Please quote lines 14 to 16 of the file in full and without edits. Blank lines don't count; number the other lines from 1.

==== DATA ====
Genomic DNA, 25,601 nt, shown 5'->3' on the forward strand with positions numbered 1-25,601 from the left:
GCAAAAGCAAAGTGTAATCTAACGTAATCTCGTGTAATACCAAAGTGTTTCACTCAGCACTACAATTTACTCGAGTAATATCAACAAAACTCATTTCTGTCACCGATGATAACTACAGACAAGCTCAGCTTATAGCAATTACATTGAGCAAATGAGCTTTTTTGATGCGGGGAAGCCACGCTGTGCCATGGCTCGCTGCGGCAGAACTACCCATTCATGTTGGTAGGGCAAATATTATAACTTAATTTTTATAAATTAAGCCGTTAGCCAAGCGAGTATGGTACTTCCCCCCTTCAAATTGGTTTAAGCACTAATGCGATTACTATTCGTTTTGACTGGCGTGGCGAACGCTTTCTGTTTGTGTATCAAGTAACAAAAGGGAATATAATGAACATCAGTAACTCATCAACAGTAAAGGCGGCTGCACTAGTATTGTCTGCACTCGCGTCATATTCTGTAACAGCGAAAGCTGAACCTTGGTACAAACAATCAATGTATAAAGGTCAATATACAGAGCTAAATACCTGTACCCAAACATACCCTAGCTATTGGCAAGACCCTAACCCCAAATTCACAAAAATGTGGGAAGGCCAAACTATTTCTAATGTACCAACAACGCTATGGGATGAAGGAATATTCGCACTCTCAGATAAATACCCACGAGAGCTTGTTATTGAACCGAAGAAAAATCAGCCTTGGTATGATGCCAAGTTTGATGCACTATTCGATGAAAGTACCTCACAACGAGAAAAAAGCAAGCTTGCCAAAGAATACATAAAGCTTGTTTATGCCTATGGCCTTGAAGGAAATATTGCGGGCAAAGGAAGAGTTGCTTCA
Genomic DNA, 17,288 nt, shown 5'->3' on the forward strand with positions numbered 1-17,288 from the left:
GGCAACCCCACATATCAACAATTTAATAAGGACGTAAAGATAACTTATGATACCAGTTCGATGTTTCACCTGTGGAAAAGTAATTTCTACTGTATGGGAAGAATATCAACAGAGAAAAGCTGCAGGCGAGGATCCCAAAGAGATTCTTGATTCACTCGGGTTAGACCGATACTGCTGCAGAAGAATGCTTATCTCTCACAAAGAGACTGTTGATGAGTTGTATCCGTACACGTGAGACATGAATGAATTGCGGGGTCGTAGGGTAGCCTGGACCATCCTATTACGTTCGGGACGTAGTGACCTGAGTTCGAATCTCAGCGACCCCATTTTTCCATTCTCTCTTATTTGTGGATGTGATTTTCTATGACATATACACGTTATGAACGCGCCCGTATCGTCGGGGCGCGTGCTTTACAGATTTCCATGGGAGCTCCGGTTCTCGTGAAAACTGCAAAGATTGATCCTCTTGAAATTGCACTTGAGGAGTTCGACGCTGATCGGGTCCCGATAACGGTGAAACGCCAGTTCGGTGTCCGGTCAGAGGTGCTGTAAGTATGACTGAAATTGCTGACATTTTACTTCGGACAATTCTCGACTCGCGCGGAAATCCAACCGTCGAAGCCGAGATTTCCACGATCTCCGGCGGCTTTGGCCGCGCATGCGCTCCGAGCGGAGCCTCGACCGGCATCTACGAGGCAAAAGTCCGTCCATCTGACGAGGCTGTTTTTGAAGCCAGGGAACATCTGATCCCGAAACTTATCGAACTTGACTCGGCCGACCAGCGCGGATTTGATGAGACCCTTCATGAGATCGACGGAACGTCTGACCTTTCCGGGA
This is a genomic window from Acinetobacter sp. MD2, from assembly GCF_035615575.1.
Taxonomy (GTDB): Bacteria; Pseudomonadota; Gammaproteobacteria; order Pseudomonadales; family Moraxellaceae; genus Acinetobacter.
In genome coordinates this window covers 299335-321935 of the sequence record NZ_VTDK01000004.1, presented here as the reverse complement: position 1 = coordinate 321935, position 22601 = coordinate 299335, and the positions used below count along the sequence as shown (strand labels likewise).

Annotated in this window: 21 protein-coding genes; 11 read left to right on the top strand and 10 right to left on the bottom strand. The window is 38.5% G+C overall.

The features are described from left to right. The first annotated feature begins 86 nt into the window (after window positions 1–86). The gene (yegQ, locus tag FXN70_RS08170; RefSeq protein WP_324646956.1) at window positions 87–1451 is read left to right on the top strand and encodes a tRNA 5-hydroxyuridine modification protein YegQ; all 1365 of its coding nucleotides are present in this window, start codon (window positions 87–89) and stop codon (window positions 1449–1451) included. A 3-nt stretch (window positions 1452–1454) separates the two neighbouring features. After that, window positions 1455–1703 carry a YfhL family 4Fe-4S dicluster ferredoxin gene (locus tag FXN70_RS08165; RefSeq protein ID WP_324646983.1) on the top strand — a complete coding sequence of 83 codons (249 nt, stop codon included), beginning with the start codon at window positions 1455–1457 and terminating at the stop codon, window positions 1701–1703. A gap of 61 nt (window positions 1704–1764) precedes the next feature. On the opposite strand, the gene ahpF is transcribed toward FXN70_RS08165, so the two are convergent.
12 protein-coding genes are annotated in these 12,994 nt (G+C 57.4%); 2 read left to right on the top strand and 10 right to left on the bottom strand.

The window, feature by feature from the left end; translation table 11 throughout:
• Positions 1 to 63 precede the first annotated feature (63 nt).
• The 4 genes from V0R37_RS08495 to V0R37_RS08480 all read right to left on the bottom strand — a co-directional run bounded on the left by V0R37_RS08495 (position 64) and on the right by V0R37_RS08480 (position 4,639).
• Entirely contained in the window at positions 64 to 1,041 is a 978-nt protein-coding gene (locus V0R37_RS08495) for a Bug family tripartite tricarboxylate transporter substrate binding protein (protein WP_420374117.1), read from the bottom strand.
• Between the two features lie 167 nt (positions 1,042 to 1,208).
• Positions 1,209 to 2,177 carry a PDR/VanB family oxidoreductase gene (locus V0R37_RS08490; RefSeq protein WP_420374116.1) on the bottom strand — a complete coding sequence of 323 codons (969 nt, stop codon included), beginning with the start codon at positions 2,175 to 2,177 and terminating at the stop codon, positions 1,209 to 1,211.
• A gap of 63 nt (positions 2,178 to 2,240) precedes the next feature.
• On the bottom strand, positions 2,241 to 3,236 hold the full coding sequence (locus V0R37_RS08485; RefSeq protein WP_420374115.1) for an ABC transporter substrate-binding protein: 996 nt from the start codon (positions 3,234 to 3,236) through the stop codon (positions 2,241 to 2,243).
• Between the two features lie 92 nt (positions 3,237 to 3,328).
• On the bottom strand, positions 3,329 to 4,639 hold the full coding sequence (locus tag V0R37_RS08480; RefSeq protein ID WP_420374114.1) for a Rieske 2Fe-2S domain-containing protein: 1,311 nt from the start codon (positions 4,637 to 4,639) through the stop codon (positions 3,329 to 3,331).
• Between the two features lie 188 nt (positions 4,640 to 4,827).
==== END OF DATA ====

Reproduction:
• Entirely contained in the window at positions 64 to 1,041 is a 978-nt protein-coding gene (locus V0R37_RS08495) for a Bug family tripartite tricarboxylate transporter substrate binding protein (protein WP_420374117.1), read from the bottom strand.
• Between the two features lie 167 nt (positions 1,042 to 1,208).
• Positions 1,209 to 2,177 carry a PDR/VanB family oxidoreductase gene (locus V0R37_RS08490; RefSeq protein WP_420374116.1) on the bottom strand — a complete coding sequence of 323 codons (969 nt, stop codon included), beginning with the start codon at positions 2,175 to 2,177 and terminating at the stop codon, positions 1,209 to 1,211.